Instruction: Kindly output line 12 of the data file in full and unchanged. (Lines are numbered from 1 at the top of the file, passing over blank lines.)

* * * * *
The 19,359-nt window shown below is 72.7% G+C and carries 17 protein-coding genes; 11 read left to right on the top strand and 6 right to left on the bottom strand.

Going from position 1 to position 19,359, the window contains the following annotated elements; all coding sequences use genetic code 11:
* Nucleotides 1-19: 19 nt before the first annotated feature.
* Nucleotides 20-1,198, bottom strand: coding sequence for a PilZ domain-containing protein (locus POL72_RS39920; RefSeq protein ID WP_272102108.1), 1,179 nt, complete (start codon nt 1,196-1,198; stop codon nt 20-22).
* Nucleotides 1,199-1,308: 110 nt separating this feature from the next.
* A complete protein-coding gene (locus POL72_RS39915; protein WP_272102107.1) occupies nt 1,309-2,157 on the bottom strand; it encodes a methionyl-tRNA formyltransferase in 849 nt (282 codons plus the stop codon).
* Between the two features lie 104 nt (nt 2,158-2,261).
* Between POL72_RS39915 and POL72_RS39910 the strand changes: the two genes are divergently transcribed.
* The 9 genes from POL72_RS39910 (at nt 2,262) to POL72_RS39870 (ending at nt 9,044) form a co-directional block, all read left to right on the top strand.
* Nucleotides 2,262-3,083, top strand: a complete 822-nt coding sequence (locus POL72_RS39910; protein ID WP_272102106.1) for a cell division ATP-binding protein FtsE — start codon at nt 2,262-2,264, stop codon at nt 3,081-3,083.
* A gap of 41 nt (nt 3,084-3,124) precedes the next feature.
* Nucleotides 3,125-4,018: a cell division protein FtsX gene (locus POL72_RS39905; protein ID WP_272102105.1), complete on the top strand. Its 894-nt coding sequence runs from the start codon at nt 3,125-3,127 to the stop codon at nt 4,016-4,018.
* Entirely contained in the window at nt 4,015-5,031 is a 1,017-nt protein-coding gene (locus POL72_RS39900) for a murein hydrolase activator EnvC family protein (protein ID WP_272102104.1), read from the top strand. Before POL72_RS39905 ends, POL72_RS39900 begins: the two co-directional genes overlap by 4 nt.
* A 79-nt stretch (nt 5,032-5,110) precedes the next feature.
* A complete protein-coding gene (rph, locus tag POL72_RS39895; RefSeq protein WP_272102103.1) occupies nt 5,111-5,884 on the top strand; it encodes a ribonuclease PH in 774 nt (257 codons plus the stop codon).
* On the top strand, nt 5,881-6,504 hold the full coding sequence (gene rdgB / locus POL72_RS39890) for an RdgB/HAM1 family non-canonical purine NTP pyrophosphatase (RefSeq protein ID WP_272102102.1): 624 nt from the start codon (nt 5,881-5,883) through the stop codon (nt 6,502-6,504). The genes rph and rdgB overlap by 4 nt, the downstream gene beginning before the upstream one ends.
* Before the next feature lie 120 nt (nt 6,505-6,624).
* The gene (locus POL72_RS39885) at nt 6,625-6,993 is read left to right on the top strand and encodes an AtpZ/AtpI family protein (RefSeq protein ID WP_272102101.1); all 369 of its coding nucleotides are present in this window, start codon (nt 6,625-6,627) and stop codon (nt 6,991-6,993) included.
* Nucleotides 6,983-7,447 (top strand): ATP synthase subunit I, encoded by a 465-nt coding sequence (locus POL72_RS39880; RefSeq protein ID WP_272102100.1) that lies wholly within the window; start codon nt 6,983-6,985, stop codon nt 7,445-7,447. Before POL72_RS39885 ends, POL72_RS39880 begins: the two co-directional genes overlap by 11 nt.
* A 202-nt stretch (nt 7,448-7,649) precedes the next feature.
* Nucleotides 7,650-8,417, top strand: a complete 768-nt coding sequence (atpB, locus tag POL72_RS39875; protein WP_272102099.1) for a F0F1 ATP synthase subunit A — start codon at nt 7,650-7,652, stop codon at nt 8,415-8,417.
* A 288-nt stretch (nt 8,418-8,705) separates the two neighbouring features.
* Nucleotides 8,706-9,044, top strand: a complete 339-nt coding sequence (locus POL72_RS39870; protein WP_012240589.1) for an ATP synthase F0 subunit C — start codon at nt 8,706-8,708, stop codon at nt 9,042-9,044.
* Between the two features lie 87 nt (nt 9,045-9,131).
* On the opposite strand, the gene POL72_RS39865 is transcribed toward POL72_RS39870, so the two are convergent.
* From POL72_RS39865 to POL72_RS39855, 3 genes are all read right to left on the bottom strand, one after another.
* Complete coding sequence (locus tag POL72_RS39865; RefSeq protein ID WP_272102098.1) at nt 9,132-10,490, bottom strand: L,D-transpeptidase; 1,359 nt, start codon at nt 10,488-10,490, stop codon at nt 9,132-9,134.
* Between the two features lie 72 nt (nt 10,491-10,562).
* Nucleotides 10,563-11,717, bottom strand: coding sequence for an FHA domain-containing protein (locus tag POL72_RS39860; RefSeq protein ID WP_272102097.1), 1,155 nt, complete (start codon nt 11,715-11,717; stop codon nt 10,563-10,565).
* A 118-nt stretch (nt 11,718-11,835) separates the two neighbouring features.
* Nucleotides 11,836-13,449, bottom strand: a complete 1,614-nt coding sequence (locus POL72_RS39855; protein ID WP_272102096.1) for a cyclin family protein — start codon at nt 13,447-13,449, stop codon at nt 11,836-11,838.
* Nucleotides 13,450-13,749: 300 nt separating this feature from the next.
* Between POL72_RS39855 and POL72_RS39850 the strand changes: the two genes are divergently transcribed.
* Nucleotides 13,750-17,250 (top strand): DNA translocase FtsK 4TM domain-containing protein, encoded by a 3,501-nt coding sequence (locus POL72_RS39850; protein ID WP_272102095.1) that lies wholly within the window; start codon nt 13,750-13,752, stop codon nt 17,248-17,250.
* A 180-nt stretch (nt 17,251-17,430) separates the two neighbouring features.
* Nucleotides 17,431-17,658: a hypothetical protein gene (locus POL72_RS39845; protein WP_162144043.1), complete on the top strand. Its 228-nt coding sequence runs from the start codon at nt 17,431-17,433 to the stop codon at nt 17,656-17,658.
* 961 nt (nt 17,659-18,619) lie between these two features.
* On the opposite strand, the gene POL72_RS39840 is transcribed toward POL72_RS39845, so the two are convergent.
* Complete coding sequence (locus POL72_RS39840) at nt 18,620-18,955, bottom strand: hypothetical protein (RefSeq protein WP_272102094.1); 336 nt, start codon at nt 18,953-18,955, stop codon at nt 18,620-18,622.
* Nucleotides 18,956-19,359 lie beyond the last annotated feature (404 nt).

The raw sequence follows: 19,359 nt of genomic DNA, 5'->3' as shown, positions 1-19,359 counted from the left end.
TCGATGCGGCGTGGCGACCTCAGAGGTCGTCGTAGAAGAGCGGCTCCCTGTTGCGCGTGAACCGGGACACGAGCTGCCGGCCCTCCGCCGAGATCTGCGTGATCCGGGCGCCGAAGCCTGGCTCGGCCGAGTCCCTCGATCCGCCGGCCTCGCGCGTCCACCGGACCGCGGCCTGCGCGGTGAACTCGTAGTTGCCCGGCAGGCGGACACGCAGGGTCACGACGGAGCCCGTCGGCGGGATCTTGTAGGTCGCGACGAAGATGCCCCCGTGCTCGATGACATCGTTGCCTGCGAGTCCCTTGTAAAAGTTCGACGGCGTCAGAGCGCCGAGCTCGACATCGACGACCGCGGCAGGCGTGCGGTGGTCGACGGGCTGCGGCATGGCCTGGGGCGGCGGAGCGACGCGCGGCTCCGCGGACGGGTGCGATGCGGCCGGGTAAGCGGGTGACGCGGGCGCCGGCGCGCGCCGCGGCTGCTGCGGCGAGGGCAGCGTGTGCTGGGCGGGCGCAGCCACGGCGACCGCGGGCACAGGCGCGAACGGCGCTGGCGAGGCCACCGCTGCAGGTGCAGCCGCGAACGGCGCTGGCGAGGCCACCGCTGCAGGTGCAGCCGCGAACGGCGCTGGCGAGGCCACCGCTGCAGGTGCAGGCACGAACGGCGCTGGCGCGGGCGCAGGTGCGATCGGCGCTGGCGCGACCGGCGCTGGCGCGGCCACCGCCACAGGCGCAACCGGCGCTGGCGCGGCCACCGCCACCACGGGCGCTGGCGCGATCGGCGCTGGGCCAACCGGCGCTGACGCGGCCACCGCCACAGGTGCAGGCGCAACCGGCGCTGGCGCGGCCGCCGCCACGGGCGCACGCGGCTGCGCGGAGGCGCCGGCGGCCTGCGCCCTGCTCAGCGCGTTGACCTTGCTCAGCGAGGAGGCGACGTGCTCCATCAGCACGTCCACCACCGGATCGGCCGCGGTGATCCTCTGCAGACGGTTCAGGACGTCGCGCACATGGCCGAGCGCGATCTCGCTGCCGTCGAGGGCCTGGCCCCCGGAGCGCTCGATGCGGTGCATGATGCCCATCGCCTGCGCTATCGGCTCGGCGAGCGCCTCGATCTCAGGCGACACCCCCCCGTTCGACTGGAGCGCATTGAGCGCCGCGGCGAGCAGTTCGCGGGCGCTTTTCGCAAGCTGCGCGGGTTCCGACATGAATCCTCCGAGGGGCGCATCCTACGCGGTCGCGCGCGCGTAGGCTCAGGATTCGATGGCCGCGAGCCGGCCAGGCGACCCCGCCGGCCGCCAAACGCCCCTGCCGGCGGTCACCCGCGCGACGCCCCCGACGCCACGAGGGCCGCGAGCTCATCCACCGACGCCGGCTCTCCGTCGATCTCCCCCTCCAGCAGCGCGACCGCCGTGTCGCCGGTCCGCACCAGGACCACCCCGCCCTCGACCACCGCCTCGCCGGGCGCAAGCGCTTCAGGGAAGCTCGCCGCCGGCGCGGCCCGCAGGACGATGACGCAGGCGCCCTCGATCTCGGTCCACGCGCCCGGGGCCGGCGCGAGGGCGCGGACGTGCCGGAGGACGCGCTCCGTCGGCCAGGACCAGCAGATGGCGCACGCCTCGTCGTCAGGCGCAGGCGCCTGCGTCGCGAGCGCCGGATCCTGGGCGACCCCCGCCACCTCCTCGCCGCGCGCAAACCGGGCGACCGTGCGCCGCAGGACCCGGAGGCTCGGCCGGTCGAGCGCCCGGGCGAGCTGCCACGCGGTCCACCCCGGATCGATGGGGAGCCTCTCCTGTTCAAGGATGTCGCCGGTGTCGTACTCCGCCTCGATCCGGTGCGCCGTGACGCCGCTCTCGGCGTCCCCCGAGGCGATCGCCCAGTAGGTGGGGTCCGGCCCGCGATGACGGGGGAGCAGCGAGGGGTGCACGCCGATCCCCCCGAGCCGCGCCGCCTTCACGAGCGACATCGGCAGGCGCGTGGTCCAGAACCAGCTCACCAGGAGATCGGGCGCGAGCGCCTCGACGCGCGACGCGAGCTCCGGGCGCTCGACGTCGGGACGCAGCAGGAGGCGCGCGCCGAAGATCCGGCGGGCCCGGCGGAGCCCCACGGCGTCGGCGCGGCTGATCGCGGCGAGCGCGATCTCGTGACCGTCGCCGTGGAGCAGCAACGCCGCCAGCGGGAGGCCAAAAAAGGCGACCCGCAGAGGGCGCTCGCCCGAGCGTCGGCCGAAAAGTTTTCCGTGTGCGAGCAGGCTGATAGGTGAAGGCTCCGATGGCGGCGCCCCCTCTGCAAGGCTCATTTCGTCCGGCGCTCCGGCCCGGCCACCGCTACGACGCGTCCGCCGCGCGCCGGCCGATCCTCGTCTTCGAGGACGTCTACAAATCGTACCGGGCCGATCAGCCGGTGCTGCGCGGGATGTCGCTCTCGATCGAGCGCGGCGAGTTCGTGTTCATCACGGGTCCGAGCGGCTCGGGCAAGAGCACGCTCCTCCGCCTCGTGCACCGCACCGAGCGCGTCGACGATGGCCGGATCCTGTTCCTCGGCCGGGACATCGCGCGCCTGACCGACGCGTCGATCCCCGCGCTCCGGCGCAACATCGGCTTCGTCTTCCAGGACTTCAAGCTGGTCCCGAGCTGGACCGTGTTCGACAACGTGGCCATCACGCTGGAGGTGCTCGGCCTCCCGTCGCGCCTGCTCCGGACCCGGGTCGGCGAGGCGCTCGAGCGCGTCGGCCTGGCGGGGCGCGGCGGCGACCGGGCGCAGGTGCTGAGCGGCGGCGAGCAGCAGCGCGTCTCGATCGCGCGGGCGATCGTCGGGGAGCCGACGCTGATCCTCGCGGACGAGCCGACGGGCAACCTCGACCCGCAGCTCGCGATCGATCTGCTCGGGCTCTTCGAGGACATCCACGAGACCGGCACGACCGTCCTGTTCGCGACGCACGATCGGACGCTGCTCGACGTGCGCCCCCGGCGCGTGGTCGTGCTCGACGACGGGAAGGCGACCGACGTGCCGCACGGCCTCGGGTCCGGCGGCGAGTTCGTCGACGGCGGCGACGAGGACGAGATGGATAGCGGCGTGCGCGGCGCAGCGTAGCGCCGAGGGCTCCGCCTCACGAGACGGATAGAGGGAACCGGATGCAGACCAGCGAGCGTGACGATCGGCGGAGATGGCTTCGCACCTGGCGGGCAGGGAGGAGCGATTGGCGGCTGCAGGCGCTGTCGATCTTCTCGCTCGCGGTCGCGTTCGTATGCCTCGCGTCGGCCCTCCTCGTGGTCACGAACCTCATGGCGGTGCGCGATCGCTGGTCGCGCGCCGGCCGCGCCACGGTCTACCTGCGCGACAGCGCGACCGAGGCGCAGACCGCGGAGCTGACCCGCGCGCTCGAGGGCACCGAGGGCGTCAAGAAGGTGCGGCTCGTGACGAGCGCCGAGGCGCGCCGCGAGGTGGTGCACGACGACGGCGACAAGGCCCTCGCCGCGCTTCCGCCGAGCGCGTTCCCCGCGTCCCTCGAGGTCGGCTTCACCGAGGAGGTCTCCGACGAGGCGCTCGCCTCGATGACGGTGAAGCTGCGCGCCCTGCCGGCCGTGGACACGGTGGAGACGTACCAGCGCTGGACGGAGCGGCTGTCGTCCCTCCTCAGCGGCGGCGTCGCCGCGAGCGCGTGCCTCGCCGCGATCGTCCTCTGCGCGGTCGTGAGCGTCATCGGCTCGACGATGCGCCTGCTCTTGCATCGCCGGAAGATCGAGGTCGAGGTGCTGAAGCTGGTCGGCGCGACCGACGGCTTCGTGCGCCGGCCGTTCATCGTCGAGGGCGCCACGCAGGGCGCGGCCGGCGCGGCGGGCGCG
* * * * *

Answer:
* Nucleotides 3,125-4,018: a cell division protein FtsX gene (locus POL72_RS39905; protein ID WP_272102105.1), complete on the top strand. Its 894-nt coding sequence runs from the start codon at nt 3,125-3,127 to the stop codon at nt 4,016-4,018.